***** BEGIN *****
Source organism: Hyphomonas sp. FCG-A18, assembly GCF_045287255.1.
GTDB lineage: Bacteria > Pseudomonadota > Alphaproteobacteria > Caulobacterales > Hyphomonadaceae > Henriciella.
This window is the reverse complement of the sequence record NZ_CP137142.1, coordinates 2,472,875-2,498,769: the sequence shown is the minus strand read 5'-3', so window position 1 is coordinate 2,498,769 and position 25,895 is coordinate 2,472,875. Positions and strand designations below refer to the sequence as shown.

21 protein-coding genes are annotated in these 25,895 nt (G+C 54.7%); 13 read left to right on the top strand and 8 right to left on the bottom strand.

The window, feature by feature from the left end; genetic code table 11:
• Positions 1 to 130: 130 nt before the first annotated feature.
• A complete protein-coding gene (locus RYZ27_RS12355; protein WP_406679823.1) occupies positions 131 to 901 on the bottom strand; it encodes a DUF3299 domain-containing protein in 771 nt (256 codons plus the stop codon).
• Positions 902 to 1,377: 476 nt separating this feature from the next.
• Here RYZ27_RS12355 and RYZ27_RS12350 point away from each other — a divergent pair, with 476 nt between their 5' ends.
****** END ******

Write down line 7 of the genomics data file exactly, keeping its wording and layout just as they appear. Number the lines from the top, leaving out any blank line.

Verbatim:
• A complete protein-coding gene (locus RYZ27_RS12355; protein WP_406679823.1) occupies positions 131 to 901 on the bottom strand; it encodes a DUF3299 domain-containing protein in 771 nt (256 codons plus the stop codon).